He does not come across as your run-of-the-mill infidel. In an interview just before his untimely death, widely available on YouTube, Nasr Hamid Abu Zayd (1943–2010) sports an affable smile. He is mild-mannered and erudite. One would be hard-pressed to imagine how such a genial man can be deemed devilish rather than a dervish. Then, about halfway through the interview, while talking about his scholarly work, he declares: ‘it was surprising and shocking in the meantime to find how the meaning of the Qur’an was subject to manipulation by different theological schools. And they (the commentators) wrote about this, about their strategy of getting what (they) want from the Qur’an, not really looking (at) what the Qur’an signifies’. Thus, the accusations hurled at him are revealed.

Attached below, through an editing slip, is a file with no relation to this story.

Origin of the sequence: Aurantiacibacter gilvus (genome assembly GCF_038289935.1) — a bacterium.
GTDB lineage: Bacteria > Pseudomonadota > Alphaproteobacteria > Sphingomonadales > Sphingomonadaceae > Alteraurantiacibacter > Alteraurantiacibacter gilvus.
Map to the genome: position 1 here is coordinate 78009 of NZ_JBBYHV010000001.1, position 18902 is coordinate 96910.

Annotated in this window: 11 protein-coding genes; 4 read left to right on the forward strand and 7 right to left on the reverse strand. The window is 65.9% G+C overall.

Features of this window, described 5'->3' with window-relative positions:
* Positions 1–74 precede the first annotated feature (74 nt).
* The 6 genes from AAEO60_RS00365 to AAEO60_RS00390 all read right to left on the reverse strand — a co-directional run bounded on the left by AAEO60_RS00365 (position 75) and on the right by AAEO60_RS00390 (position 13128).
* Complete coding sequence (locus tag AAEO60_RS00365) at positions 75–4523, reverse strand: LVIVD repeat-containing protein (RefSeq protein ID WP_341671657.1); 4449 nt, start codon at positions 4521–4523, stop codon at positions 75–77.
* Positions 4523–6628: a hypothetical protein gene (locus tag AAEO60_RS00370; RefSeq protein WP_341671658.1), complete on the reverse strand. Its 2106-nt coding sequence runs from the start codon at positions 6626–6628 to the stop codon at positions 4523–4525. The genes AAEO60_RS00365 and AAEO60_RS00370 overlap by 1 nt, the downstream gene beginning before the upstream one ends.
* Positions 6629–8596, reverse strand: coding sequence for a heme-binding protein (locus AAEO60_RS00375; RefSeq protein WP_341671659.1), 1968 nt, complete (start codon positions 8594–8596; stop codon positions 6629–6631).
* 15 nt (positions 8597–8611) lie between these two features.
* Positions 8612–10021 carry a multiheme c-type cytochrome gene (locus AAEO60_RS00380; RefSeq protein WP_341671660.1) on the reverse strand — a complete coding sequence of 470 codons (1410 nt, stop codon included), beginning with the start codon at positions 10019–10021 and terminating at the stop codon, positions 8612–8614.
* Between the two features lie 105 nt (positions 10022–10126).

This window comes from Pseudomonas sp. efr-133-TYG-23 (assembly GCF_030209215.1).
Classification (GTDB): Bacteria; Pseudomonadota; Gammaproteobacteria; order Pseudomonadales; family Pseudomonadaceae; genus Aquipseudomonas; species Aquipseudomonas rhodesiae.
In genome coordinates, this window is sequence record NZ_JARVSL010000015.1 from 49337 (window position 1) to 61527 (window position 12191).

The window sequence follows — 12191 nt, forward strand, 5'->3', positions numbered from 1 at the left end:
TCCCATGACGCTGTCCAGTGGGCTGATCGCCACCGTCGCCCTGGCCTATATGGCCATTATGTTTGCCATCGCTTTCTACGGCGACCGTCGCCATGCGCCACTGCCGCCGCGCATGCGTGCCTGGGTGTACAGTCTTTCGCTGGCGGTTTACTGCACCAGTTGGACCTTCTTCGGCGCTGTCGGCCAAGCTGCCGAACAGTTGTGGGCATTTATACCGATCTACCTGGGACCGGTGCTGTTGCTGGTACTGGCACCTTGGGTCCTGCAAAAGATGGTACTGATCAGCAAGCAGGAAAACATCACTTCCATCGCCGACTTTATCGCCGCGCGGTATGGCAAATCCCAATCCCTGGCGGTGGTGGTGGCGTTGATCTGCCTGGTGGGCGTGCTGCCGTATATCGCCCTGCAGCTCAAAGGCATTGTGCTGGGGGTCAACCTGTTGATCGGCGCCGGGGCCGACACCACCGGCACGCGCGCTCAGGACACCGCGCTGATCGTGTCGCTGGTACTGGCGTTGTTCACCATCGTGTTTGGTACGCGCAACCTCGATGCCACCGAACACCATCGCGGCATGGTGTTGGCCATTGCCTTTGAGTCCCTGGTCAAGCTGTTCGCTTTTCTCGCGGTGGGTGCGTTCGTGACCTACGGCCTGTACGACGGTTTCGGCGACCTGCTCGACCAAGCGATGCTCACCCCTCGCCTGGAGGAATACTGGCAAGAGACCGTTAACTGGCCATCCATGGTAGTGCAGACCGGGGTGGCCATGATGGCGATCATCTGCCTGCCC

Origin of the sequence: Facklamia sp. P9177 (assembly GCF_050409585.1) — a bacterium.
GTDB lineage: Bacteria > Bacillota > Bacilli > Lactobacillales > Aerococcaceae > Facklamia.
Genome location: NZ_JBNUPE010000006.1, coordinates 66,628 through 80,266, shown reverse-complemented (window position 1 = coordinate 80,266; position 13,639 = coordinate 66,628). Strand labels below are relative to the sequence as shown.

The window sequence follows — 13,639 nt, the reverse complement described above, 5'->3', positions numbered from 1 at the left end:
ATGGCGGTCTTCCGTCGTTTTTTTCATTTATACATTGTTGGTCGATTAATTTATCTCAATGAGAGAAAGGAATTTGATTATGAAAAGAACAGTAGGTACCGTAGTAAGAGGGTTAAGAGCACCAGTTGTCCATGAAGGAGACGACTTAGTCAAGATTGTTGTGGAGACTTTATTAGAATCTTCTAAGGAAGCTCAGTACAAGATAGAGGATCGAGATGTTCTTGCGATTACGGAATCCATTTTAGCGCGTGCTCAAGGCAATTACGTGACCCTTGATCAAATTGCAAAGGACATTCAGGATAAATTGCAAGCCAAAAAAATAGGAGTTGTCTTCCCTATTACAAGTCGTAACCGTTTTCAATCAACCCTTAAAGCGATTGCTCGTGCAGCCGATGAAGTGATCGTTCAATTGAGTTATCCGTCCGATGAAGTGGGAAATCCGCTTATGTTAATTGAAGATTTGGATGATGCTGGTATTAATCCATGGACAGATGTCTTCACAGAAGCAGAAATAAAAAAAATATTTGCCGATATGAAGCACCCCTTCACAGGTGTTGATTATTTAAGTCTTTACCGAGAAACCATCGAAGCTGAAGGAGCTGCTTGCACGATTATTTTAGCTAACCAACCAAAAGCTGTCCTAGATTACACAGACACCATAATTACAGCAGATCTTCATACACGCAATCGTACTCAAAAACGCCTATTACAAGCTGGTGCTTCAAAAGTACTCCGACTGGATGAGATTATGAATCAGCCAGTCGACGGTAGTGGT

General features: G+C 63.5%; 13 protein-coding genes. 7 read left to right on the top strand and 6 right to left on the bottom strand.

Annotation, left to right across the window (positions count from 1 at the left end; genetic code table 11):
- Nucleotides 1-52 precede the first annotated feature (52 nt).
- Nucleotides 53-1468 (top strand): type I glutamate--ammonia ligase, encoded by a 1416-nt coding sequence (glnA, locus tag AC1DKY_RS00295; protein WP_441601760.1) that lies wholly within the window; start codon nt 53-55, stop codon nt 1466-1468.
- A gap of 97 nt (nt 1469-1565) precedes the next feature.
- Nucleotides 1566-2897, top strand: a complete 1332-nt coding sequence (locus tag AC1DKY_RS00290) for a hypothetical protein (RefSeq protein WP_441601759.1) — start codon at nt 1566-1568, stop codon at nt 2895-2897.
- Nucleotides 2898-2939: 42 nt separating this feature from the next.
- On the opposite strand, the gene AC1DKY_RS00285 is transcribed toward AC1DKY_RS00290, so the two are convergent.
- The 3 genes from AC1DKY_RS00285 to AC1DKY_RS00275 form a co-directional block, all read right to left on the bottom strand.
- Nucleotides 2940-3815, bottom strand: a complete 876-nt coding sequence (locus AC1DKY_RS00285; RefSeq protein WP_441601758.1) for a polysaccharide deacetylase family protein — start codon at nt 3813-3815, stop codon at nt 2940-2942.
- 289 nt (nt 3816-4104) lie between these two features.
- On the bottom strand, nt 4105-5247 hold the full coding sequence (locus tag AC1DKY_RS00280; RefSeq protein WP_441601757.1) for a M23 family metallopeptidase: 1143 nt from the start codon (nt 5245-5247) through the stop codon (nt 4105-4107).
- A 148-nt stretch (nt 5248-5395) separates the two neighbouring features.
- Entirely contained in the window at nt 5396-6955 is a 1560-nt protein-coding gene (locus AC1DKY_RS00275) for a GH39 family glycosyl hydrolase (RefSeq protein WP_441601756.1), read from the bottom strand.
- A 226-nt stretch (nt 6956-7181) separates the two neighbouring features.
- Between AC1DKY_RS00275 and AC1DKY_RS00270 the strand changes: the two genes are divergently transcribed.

A ‘good’ Muslim hearing these words would react instinctively; and pronounce Abu Zayd an apostate, an act known as takfir. Yet there is a sense of ambiguity about the man and his thought. His mannerisms may be highly respectful, but his discourse is not so. It is in fact ambiguity that fuels the late thinker’s most renowned idea: a method of reading the Qur’an known as ‘humanistic hermeneutics’. And it is through the virtues of ambiguity that we must reclaim the good name of Abu Zayd – the Devil’s interpreter to some, but God’s advocate to others.